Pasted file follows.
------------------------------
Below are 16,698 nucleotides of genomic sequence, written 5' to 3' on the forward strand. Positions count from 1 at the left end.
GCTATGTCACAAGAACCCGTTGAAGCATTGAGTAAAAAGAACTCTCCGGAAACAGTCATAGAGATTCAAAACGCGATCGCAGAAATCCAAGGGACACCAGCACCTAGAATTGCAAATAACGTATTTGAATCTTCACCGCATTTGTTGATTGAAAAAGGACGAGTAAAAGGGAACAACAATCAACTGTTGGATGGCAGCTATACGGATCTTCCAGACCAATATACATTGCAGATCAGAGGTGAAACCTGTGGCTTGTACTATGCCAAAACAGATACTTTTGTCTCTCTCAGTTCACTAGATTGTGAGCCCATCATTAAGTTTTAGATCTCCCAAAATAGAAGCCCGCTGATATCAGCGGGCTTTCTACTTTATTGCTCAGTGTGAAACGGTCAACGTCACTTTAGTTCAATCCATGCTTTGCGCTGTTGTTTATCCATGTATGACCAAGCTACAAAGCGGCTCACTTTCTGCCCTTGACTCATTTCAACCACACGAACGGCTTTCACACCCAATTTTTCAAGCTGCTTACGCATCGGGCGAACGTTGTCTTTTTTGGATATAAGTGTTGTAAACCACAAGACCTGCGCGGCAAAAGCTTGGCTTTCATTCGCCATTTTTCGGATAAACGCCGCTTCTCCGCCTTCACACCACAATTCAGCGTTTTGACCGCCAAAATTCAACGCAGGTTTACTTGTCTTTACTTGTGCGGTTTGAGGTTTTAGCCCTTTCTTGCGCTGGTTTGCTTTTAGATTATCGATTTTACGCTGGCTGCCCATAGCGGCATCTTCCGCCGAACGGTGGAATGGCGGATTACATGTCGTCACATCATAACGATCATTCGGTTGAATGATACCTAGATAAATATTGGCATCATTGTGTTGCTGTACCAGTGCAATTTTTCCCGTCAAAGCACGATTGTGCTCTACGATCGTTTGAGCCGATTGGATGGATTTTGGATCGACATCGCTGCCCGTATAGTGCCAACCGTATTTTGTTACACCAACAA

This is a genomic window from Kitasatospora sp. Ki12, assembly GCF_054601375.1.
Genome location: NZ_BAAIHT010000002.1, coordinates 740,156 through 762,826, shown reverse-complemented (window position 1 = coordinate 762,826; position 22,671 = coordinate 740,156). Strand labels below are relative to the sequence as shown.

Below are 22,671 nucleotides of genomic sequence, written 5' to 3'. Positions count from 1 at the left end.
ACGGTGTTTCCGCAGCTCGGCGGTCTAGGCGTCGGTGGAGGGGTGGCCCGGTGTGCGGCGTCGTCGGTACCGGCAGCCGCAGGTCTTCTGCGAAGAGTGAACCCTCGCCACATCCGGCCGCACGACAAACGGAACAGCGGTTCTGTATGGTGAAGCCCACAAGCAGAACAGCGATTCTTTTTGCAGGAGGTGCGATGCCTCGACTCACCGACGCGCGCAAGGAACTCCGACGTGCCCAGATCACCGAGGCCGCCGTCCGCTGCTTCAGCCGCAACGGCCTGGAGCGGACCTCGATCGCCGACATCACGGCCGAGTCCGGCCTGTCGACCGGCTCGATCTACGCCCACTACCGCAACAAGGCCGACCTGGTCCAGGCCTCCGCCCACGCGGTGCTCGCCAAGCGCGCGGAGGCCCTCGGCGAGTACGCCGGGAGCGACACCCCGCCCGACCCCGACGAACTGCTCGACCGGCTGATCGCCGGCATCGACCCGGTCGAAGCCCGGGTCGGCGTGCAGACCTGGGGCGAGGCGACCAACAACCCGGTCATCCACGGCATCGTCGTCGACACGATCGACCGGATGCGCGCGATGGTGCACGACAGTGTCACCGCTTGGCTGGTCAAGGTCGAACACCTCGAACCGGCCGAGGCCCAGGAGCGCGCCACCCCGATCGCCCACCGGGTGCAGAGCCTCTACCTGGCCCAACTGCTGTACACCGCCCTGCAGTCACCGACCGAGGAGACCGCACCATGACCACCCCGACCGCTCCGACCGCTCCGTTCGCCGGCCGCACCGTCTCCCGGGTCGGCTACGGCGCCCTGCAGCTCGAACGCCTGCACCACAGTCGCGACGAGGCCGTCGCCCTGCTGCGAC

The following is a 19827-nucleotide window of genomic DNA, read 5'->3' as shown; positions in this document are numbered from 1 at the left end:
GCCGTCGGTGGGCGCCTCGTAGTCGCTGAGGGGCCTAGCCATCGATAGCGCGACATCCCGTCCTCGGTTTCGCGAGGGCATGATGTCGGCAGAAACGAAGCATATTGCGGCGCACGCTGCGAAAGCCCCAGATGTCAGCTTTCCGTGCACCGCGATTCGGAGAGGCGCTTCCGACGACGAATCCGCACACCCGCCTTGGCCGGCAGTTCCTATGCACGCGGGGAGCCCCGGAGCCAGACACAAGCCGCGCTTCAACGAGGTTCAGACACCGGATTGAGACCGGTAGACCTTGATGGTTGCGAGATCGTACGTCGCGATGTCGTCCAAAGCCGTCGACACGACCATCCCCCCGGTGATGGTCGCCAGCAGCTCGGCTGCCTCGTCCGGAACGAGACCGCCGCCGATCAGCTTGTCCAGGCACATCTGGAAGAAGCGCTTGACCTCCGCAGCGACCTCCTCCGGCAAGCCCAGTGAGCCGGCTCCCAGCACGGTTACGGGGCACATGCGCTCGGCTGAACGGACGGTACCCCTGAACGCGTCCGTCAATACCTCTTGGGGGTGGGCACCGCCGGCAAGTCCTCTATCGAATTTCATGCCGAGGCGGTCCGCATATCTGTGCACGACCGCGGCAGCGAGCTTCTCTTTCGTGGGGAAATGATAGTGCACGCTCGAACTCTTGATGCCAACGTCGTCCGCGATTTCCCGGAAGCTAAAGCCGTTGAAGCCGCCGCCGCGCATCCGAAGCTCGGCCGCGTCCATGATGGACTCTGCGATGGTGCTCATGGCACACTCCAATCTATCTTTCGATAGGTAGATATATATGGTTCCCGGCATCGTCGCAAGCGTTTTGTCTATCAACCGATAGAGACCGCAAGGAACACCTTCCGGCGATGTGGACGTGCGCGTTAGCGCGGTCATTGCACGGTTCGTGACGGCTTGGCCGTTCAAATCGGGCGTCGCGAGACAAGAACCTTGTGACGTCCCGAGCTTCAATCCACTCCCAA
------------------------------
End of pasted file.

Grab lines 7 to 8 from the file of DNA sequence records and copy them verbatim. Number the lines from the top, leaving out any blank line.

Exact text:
The following is a 19827-nucleotide window of genomic DNA, read 5'->3' as shown; positions in this document are numbered from 1 at the left end:
GCCGTCGGTGGGCGCCTCGTAGTCGCTGAGGGGCCTAGCCATCGATAGCGCGACATCCCGTCCTCGGTTTCGCGAGGGCATGATGTCGGCAGAAACGAAGCATATTGCGGCGCACGCTGCGAAAGCCCCAGATGTCAGCTTTCCGTGCACCGCGATTCGGAGAGGCGCTTCCGACGACGAATCCGCACACCCGCCTTGGCCGGCAGTTCCTATGCACGCGGGGAGCCCCGGAGCCAGACACAAGCCGCGCTTCAACGAGGTTCAGACACCGGATTGAGACCGGTAGACCTTGATGGTTGCGAGATCGTACGTCGCGATGTCGTCCAAAGCCGTCGACACGACCATCCCCCCGGTGATGGTCGCCAGCAGCTCGGCTGCCTCGTCCGGAACGAGACCGCCGCCGATCAGCTTGTCCAGGCACATCTGGAAGAAGCGCTTGACCTCCGCAGCGACCTCCTCCGGCAAGCCCAGTGAGCCGGCTCCCAGCACGGTTACGGGGCACATGCGCTCGGCTGAACGGACGGTACCCCTGAACGCGTCCGTCAATACCTCTTGGGGGTGGGCACCGCCGGCAAGTCCTCTATCGAATTTCATGCCGAGGCGGTCCGCATATCTGTGCACGACCGCGGCAGCGAGCTTCTCTTTCGTGGGGAAATGATAGTGCACGCTCGAACTCTTGATGCCAACGTCGTCCGCGATTTCCCGGAAGCTAAAGCCGTTGAAGCCGCCGCCGCGCATCCGAAGCTCGGCCGCGTCCATGATGGACTCTGCGATGGTGCTCATGGCACACTCCAATCTATCTTTCGATAGGTAGATATATATGGTTCCCGGCATCGTCGCAAGCGTTTTGTCTATCAACCGATAGAGACCGCAAGGAACACCTTCCGGCGATGTGGACGTGCGCGTTAGCGCGGTCATTGCACGGTTCGTGACGGCTTGGCCGTTCAAATCGGGCGTCGCGAGACAAGAACCTTGTGACGTCCCGAGCTTCAATCCACTCCCAA